The use of postmortem CSF as a medium for identifying diagnostic markers must be approached with caution, as recent proteomic studies have shown that many proteins show postmortem concentration changes (Lescuyer et al. 2004, Finehout et al. 2006, Burgess et al. 2006, Dayon et al. 2008). Despite this potential confound, the suggestion that such changes entirely negate the value of postmortem CSF for the investigation of human neurological disease must be firmly rejected. The investigation of postmortem brain and CSF chemistry has a long and productive tradition within the biomedical sciences, and has yielded what might arguably be regarded as the most relevant and useful discoveries within the field of neurodegenerative disease. The cholinergic and dopaminergic neurotransmitter deficits found within the postmortem brains of subjects with AD and Parkinson’s disease, respectively, remain the basis of the major current pharmacologic therapies for these diseases. The data presented in the current study would appear to represent genuine disease-related changes, as the diagnostic groups did not differ in terms of their mean PMI and none of the marker protein concentrations correlated significantly with PMI. Also, as mentioned above, all of the proteins in our initial proteomics study had before or since been reported to be altered in AD or related to its pathogenesis.
The negative findings with respect to t-tau and p-tau, however, are puzzling, in that previous autopsy studies did find these markers to be of diagnostic value. There are reports of rapid postmortem changes in both p-tau and t-tau (Schwab et al. 1994, Gartner et al. 1998, Ferrer et al. 2007) and it is possible that these could be more rapid and extensive in the ventricular CSF, which we used, as compared to the lumbar spinal CSF utilized in the other studies. Intriguingly, the concentrations of t-tau in the ventricular CSF were in all three categories, AD, ND and NADD, several orders of magnitude higher than those reported for the lumbar CSF using the same ELISA Innogenetics kits (Vanderstichele et al. 2006, Engelborghs et al. 2008). We believe that these measurements are reliable, as samples from the three diagnostic groups were randomly distributed within the assay plates and the assays were performed by one operator who was blinded to their identity. Furthermore, those individuals with high t-tau also had high p-tau levels that overall demonstrated a correlation coefficient of R = 0.80. The biochemical differences between ventricular and lumbar CSF are probably due to the dynamics of protein production/clearance that may alter the protein levels between the two sites, with brain-derived proteins being elevated (specifically tau) in the ventricular CSF (Reiber 2001).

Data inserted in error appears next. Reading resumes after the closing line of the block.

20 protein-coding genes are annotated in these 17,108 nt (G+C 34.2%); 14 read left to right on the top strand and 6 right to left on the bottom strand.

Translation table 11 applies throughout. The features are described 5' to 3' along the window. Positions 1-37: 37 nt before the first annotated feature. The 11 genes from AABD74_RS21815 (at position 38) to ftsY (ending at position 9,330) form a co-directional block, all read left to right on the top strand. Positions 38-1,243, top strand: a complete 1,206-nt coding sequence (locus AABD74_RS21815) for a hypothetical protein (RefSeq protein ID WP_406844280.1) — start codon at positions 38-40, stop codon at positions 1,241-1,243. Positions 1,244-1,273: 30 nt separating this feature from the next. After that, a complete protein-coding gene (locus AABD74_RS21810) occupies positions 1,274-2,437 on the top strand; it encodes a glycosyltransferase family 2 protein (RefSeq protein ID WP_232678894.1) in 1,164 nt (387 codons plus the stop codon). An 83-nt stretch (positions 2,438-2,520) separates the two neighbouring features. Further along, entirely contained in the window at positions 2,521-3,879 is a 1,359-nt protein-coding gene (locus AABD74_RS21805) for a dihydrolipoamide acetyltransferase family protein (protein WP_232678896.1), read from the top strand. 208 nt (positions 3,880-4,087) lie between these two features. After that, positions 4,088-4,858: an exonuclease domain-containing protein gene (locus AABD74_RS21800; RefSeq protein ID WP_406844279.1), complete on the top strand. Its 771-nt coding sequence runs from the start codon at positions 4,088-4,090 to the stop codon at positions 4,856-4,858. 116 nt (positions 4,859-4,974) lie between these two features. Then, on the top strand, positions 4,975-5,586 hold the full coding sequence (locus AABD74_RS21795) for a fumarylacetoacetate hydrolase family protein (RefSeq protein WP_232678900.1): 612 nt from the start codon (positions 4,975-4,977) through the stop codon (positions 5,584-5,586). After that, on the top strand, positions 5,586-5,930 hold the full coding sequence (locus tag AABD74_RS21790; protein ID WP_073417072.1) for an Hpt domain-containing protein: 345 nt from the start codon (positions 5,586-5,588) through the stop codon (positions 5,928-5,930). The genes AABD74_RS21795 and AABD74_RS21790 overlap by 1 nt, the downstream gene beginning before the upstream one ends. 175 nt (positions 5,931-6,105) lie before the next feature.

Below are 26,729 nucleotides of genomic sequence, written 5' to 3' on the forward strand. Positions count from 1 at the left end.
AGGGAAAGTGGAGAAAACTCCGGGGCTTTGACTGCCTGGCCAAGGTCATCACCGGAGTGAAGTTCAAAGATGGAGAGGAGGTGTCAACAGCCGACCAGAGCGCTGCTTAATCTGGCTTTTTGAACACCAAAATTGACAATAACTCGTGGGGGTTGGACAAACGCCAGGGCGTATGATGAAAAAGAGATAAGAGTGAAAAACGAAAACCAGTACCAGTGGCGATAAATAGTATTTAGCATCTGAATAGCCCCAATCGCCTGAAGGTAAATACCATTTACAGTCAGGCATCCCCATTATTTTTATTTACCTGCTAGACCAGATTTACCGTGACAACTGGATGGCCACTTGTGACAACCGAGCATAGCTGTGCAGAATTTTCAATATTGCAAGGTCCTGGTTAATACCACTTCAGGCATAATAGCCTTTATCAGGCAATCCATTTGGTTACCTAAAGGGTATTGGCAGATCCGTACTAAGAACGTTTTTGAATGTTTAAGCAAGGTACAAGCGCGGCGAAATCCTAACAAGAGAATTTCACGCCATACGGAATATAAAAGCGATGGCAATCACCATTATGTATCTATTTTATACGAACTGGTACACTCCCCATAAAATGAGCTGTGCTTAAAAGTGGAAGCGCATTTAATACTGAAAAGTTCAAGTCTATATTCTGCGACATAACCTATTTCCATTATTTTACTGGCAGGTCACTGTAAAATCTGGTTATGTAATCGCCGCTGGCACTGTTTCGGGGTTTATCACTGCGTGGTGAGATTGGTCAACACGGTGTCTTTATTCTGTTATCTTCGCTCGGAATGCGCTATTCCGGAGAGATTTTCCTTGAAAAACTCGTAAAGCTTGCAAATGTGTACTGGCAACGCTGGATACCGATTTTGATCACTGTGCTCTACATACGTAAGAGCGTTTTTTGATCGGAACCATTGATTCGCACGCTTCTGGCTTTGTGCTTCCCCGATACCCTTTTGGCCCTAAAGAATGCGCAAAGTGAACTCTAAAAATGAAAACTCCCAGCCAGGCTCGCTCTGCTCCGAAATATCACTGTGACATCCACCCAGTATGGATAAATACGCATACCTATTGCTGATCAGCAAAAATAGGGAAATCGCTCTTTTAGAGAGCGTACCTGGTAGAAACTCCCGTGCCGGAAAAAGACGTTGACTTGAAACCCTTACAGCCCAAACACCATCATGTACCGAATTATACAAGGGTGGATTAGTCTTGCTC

A recent study by Ray et al 2007, found that a set of 18 plasma biomarkers classified clinically diagnosed AD and control subjects with close to 90% accuracy (Ray et al. 2007). While this study is of interest, is not directly relevant to our work in the following ways: a) These authors classified subjects into AD and control subjects by clinical diagnosis only, which would have misclassified a proportion of subjects as compared with neuropathological diagnosis. b) Their study used plasma while we used CSF. c) These authors used a hypothesis-driven approach to selecting their biomarker proteins, in that they screened for 120 known signaling proteins. We used a non-biased comprehensive proteomic approach using 2D gel electrophoresis to initially identify our candidate biomarkers (Castano et al. 2006), as well as using four other biomarkers identified by literature search. We compared these markers to the current gold standards for AD CSF, namely Aβ and tau forms. None of our markers were assessed by Ray et al.